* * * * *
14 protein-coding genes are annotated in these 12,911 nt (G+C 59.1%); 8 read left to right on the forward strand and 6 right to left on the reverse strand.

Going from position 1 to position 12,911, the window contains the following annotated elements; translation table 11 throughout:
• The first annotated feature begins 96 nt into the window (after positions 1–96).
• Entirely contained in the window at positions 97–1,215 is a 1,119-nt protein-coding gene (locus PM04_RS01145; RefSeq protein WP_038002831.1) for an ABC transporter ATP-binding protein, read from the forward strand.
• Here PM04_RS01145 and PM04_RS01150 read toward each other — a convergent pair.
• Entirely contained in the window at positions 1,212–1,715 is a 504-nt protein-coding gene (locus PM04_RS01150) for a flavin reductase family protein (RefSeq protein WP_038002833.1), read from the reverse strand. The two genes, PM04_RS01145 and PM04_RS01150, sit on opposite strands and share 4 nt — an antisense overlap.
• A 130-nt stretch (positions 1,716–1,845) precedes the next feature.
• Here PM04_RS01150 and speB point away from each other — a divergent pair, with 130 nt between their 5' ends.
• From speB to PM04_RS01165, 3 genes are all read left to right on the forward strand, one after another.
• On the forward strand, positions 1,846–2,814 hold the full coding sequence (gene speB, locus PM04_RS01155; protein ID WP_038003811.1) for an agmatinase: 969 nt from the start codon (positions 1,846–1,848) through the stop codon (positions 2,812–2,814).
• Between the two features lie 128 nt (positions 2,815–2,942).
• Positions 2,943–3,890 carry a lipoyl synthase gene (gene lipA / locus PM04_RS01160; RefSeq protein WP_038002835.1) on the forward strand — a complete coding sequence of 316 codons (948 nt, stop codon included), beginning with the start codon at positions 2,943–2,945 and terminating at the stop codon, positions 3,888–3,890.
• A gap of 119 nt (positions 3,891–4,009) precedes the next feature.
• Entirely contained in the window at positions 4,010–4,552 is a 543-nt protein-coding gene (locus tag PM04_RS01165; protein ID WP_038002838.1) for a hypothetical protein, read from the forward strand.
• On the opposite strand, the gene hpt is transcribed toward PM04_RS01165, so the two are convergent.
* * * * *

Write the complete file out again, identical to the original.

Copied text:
14 protein-coding genes are annotated in these 12,911 nt (G+C 59.1%); 8 read left to right on the forward strand and 6 right to left on the reverse strand.

Going from position 1 to position 12,911, the window contains the following annotated elements; translation table 11 throughout:
• The first annotated feature begins 96 nt into the window (after positions 1–96).
• Entirely contained in the window at positions 97–1,215 is a 1,119-nt protein-coding gene (locus PM04_RS01145; RefSeq protein WP_038002831.1) for an ABC transporter ATP-binding protein, read from the forward strand.
• Here PM04_RS01145 and PM04_RS01150 read toward each other — a convergent pair.
• Entirely contained in the window at positions 1,212–1,715 is a 504-nt protein-coding gene (locus PM04_RS01150) for a flavin reductase family protein (RefSeq protein WP_038002833.1), read from the reverse strand. The two genes, PM04_RS01145 and PM04_RS01150, sit on opposite strands and share 4 nt — an antisense overlap.
• A 130-nt stretch (positions 1,716–1,845) precedes the next feature.
• Here PM04_RS01150 and speB point away from each other — a divergent pair, with 130 nt between their 5' ends.
• From speB to PM04_RS01165, 3 genes are all read left to right on the forward strand, one after another.
• On the forward strand, positions 1,846–2,814 hold the full coding sequence (gene speB, locus PM04_RS01155; protein ID WP_038003811.1) for an agmatinase: 969 nt from the start codon (positions 1,846–1,848) through the stop codon (positions 2,812–2,814).
• Between the two features lie 128 nt (positions 2,815–2,942).
• Positions 2,943–3,890 carry a lipoyl synthase gene (gene lipA / locus PM04_RS01160; RefSeq protein WP_038002835.1) on the forward strand — a complete coding sequence of 316 codons (948 nt, stop codon included), beginning with the start codon at positions 2,943–2,945 and terminating at the stop codon, positions 3,888–3,890.
• A gap of 119 nt (positions 3,891–4,009) precedes the next feature.
• Entirely contained in the window at positions 4,010–4,552 is a 543-nt protein-coding gene (locus tag PM04_RS01165; protein ID WP_038002838.1) for a hypothetical protein, read from the forward strand.
• On the opposite strand, the gene hpt is transcribed toward PM04_RS01165, so the two are convergent.